Tuesday, July 02, 2013

The Second of July: A New Birth of Freedom

Independence Day is actually July 2nd.  July 2, 1776 is the day the Continental Congress voted for independence from Great Britain -- a new birth of freedom.  July 4th is the day the text of the Declaration of Independence was approved and promulgated by the Congress.  The Declaration of Independence contains one of the most famous and oft-quoted passages ever composed in the English language:
We hold these truths to be self-evident, that all men are created equal, that they are endowed by their Creator with certain unalienable Rights, that among these are Life, Liberty and the pursuit of Happiness. 

That to secure these rights, Governments are instituted among Men, deriving their just powers from the consent of the governed, That whenever any Form of Government becomes destructive of these ends, it is the Right of the People to alter or to abolish it, and to institute new Government, laying its foundation on such principles and organizing its powers in such form, as to them shall seem most likely to effect their Safety and Happiness. Prudence, indeed, will dictate that Governments long established should not be changed for light and transient causes; and accordingly all experience hath shewn, that mankind are more disposed to suffer, while evils are sufferable, than to right themselves by abolishing the forms to which they are accustomed. But when a long train of abuses and usurpations, pursuing invariably the same Object evinces a design to reduce them under absolute Despotism, it is their right, it is their duty, to throw off such Government, and to provide new Guards for their future security.
Fast forward 87 years to another July 2nd: the day on which a great battle is being fought about 110 miles west of the spot where America declared her independence.  We look back on that battle from the vantage point of 150 years in the future and see, in the culmination of Robert E. Lee's second -- and last -- attempt to invade the North, the turning point of the Civil War.  Yesterday (which, by the way, was also the Feast of the Precious Blood of Jesus) was the anniversary of the beginning of the Battle of Gettysburg.  150 years ago today, the 20th Maine, under Col. Joshua Lawrence Chamberlain, famously defended Little Round Top, repulsing and scattering John Bell Hood's 15th Alabama Regiment with a fixed-bayonet charge that may have saved the battle, and therefore the whole War, for the Union.  Tomorrow is the 150th anniversary of Pickett's Charge, the futile Confederate infantry assault that marked the South's "high water mark," its farthest penetration into the Union line at Gettysburg and the closest it came to winning the war.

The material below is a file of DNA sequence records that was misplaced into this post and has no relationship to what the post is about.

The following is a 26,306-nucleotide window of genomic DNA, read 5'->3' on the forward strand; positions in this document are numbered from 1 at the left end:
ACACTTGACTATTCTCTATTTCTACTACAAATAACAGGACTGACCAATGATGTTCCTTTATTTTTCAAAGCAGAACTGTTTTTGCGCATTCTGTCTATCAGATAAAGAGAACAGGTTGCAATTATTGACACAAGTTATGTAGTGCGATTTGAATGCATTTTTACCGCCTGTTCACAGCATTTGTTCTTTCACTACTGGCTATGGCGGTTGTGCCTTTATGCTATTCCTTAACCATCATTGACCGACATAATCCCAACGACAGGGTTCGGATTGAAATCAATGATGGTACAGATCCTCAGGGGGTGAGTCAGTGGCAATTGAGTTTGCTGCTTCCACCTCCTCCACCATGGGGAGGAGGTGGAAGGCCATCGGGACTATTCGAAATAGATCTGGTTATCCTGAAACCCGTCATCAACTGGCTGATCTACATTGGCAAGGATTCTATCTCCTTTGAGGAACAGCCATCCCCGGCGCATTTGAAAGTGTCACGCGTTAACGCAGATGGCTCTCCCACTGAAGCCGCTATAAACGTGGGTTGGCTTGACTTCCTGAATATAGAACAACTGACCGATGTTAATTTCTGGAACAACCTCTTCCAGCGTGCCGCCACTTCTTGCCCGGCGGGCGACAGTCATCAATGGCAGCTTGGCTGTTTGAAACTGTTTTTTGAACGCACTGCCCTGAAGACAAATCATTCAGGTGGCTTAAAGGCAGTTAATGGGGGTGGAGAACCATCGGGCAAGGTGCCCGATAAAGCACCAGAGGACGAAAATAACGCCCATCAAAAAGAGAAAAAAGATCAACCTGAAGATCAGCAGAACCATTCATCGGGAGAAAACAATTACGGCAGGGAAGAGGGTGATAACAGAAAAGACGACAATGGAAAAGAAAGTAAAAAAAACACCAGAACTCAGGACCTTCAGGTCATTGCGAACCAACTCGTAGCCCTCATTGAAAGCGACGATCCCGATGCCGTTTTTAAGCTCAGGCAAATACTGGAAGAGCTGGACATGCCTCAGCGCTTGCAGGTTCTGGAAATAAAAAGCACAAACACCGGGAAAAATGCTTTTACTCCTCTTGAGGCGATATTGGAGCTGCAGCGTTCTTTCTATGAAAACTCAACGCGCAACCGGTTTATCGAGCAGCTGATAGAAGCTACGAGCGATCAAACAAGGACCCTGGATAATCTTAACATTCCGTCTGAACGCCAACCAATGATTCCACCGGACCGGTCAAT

Around 50,000 Americans, North and South, perished at Gettysburg.  A few months later, on November 19, 1863, the Battle of Gettysburg would inspire ten of the most celebrated sentences ever uttered in the English-speaking world:
Four score and seven years ago our fathers brought forth on this continent a new nation, conceived in liberty, and dedicated to the proposition that all men are created equal.  Now we are engaged in a great civil war, testing whether that nation, or any nation so conceived and so dedicated, can long endure. We are met on a great battlefield of that war. We have come to dedicate a portion of that field, as a final resting place for those who here gave their lives that that nation might live. It is altogether fitting and proper that we should do this.

But, in a larger sense, we can not dedicate, we can not consecrate, we can not hallow this ground. The brave men, living and dead, who struggled here, have consecrated it, far above our poor power to add or detract. The world will little note, nor long remember what we say here, but it can never forget what they did here. It is for us the living, rather, to be dedicated here to the unfinished work which they who fought here have thus far so nobly advanced. It is rather for us to be here dedicated to the great task remaining before us—that from these honored dead we take increased devotion to that cause for which they gave the last full measure of devotion—that we here highly resolve that these dead shall not have died in vain—that this nation, under God, shall have a new birth of freedom—and that government of the people, by the people, for the people, shall not perish from the earth.
As our nation lies again under mortal peril, this time from her own government, we must remember and contemplate our history, and the sacrifices made by so many for generations they knew they would never live to see; we must renew our high resolution that the dead who have given the last full measure of devotion to the cause of this nation shall not have died in vain.

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